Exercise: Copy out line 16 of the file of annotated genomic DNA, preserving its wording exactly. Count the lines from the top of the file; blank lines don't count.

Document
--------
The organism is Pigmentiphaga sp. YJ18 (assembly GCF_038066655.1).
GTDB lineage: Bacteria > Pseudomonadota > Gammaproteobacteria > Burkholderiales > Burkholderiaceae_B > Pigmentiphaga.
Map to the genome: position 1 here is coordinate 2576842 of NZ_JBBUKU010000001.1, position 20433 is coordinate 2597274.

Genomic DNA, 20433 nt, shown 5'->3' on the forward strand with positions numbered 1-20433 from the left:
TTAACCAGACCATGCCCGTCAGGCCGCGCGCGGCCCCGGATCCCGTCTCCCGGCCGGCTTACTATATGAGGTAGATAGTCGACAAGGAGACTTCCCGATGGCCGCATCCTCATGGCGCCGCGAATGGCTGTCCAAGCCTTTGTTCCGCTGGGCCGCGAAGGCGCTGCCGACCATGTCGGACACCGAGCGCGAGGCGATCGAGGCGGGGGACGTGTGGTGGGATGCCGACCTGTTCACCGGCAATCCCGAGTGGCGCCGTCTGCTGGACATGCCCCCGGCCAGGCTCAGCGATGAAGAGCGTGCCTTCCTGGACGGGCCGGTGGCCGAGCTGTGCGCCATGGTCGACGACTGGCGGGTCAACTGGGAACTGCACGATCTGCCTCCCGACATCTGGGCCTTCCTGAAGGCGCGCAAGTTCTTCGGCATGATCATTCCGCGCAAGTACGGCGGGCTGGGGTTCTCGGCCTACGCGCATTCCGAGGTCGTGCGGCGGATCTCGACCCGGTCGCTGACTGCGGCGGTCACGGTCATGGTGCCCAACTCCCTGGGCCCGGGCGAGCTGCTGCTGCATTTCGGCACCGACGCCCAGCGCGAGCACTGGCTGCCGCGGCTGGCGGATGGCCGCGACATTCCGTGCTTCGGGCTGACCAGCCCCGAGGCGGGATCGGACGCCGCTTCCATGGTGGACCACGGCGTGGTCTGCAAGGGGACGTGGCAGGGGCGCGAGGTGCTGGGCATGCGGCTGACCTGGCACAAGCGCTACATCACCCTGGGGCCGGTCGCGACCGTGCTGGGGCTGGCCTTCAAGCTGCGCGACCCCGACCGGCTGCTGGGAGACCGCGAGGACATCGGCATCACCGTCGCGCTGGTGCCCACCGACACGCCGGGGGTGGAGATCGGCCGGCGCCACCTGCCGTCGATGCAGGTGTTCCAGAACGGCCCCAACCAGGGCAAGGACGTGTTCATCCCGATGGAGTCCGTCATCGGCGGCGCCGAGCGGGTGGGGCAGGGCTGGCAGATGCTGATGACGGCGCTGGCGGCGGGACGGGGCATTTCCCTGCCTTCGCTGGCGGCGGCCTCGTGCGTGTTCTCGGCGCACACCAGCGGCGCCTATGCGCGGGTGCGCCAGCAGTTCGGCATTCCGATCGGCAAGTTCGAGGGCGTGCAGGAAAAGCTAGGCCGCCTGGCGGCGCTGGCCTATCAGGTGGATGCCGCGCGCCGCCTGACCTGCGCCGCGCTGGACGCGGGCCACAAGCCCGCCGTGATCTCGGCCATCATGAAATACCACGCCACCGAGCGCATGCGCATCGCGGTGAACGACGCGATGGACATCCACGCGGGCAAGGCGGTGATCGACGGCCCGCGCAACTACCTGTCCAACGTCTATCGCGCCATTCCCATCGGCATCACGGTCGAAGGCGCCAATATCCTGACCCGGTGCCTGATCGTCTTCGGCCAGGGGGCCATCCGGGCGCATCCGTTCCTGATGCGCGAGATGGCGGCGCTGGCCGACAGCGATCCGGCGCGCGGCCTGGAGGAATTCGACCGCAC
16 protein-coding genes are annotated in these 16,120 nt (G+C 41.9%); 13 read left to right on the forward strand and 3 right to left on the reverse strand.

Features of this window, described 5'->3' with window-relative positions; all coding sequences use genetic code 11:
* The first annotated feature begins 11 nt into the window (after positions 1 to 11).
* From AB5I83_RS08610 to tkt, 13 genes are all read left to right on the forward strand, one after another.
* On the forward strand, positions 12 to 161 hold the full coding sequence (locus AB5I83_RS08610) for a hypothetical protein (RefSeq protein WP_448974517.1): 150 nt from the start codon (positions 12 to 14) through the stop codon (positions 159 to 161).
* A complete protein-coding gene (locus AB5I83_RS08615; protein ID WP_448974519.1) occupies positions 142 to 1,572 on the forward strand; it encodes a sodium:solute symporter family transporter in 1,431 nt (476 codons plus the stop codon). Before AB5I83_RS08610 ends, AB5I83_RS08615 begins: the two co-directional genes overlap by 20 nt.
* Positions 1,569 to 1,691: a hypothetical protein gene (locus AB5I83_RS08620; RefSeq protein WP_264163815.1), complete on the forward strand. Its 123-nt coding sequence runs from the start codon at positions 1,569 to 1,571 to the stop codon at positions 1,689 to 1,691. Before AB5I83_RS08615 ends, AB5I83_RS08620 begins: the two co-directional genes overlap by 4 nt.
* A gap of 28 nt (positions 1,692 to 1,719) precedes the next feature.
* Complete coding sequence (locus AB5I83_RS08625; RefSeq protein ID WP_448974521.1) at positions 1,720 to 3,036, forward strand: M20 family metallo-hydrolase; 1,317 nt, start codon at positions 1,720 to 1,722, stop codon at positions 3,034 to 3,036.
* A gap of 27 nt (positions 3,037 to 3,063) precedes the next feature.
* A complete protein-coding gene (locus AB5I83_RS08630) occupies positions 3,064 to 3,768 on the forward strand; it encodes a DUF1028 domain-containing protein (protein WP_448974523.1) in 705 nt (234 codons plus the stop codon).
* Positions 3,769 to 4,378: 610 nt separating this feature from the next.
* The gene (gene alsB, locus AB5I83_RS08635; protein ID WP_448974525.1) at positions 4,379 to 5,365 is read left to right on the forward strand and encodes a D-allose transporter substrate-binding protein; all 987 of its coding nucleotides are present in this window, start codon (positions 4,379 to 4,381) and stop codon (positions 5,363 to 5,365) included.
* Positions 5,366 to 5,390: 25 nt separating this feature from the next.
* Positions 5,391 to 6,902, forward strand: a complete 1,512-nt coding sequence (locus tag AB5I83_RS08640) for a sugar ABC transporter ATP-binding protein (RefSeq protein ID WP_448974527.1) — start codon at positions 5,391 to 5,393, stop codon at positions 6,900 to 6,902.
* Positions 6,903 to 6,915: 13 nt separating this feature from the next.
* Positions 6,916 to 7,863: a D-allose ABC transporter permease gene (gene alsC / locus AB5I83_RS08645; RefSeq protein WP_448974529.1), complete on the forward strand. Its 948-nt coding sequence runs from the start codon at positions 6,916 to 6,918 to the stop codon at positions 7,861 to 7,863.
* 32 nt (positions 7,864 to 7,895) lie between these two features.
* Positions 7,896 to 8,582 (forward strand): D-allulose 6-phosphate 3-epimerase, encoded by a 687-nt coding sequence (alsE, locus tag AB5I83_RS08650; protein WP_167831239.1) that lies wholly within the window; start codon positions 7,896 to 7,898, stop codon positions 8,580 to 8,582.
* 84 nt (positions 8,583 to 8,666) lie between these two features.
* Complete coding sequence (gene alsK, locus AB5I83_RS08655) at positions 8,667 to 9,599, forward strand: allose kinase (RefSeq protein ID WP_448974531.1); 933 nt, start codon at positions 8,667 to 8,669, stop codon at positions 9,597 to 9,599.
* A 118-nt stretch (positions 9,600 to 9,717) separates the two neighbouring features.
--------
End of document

* A complete protein-coding gene (locus AB5I83_RS08630) occupies positions 3,064 to 3,768 on the forward strand; it encodes a DUF1028 domain-containing protein (protein WP_448974523.1) in 705 nt (234 codons plus the stop codon).